None. It doesn’t change anything. Saving children is still the right thing to do, but beating your wife is not. One does not negate the other.

And the child, by the way, can grow up to be a criminal. And so what? Should it not be saved now?

People are different. What matters is not what they are, but what they do. Seventy-six years ago, they saved the world. And what happened to them afterwards is up to the people they saved, it is our choice.

I remember the grief, the huge amount of blood shed, and the losses. But still, today is a holiday, because we were saved: it’s a joyful occasion. And today is also a time to think about whether we have saved anyone.

George Losev
Facebook
May 8, 2021

There are two main reasons for all the pomp around May 9.

First, the more magnificent the holiday, the more money you can allocate from the state coffers [and embezzle]. Officials are just plain greedy.

The second is that the Russian Federation is an imperialist country. Like any imperialist, the Russian Federation tries to expand and prepares for war, generating the appropriate ideology in the process. The construction is quite simple: either a major historical military victory or a major defeat is taken, and the sense of pride or desire for revenge [occasioned by the victory or defeat] is stoked. A typical example is Germany and France before the First World War. Both sides fanned the flames of the Franco-Prussian War as a subject. On the eve of the First World War in the Russian Empire, the subject of 1812 [i.e., Russia’s victory over Napoleon in the so-called Fatherland War] was also hyped.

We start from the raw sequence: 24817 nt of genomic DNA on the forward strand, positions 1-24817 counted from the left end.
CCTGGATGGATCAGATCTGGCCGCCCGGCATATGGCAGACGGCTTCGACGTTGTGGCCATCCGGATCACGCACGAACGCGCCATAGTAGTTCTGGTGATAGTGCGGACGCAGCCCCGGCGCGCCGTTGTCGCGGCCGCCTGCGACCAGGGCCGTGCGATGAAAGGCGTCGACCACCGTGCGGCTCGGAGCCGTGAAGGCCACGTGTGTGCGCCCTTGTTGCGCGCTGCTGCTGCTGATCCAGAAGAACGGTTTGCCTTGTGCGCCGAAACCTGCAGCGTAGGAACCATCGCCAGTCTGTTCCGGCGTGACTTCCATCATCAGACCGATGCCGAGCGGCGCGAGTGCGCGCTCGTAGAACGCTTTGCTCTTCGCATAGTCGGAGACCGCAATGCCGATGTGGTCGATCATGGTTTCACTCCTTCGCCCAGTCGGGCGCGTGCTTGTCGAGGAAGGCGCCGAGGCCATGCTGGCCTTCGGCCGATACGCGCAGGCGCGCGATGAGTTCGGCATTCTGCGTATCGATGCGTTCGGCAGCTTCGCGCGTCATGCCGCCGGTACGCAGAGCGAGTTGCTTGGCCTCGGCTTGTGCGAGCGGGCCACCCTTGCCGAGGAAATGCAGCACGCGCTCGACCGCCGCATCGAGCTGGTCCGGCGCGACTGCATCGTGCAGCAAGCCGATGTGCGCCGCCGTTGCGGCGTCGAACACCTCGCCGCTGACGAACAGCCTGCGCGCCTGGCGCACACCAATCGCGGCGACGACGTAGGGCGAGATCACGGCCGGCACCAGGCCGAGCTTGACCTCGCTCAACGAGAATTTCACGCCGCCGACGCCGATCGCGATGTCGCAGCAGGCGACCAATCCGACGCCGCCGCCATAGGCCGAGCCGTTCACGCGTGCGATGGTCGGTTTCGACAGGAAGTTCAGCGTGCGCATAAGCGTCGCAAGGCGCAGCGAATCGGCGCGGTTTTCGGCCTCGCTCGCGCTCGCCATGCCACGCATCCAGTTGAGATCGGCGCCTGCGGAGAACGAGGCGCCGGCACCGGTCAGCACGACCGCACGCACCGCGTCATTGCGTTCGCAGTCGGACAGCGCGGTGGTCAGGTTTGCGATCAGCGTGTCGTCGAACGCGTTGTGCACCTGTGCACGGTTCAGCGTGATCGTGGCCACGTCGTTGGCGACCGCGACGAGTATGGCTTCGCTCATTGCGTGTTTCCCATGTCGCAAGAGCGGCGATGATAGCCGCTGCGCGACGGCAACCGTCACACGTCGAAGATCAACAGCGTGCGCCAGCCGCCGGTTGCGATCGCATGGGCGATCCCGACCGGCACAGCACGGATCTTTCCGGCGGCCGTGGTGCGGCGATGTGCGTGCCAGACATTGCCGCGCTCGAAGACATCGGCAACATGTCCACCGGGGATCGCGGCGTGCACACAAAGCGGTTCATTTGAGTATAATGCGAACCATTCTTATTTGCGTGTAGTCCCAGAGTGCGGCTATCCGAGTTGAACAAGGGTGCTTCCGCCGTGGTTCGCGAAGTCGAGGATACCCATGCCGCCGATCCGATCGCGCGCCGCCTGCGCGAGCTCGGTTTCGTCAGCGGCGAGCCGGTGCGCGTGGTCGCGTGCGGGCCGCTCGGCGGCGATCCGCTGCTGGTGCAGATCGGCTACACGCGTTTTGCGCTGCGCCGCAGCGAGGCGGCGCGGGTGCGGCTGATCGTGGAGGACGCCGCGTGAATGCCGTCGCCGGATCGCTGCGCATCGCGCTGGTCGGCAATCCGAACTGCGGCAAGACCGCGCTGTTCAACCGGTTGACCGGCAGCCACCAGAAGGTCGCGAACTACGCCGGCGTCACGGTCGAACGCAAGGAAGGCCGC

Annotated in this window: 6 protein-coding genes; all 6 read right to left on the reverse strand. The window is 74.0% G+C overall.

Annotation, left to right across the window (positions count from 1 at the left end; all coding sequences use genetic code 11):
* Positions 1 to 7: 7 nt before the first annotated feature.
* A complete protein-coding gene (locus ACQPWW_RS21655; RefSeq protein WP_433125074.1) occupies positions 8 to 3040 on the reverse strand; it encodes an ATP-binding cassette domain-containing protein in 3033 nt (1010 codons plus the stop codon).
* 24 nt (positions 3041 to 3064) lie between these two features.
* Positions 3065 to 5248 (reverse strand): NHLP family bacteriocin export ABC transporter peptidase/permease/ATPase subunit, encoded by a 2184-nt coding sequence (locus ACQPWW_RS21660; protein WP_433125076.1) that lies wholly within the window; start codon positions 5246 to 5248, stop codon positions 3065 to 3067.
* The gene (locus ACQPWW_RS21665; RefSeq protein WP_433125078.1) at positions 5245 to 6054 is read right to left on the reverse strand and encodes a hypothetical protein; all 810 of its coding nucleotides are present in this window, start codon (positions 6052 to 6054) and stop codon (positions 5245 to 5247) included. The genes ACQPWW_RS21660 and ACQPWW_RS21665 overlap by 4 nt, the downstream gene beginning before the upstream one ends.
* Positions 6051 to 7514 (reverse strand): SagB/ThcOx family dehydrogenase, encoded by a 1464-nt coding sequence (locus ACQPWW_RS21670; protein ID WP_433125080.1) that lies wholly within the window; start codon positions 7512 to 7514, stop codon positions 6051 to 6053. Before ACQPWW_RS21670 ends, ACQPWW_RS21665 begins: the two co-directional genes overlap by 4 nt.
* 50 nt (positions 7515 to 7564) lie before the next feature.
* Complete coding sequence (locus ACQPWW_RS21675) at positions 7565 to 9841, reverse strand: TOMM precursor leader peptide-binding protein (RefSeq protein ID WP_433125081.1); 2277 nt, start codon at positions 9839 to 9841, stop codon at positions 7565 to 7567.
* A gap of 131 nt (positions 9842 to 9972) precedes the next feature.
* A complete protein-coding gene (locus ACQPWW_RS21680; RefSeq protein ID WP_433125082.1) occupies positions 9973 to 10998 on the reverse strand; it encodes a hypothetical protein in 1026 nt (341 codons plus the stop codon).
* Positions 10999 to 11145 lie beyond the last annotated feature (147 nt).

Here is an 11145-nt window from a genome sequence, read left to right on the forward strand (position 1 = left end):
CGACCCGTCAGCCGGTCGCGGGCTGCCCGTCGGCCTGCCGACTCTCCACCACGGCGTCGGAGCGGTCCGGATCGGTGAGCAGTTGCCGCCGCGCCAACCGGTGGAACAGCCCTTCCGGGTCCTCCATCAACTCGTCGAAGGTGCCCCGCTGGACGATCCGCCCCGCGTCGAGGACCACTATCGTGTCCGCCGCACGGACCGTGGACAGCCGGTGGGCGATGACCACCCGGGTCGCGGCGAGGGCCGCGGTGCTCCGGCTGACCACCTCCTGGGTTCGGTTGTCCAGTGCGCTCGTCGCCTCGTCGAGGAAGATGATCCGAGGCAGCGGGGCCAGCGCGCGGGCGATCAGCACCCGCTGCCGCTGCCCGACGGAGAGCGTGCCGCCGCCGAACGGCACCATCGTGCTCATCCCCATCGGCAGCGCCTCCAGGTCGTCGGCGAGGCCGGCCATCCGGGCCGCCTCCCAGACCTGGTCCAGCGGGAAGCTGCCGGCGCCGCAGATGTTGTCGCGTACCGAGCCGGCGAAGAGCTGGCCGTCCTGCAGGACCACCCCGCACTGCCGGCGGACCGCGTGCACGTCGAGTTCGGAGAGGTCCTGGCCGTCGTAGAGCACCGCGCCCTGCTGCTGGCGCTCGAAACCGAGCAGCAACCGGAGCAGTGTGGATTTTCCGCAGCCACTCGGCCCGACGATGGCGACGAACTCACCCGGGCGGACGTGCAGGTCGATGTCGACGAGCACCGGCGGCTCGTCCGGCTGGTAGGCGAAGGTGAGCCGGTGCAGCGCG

The Olympics, big construction projects, and so on serve the same purpose, but it is past wars that best fit the bill.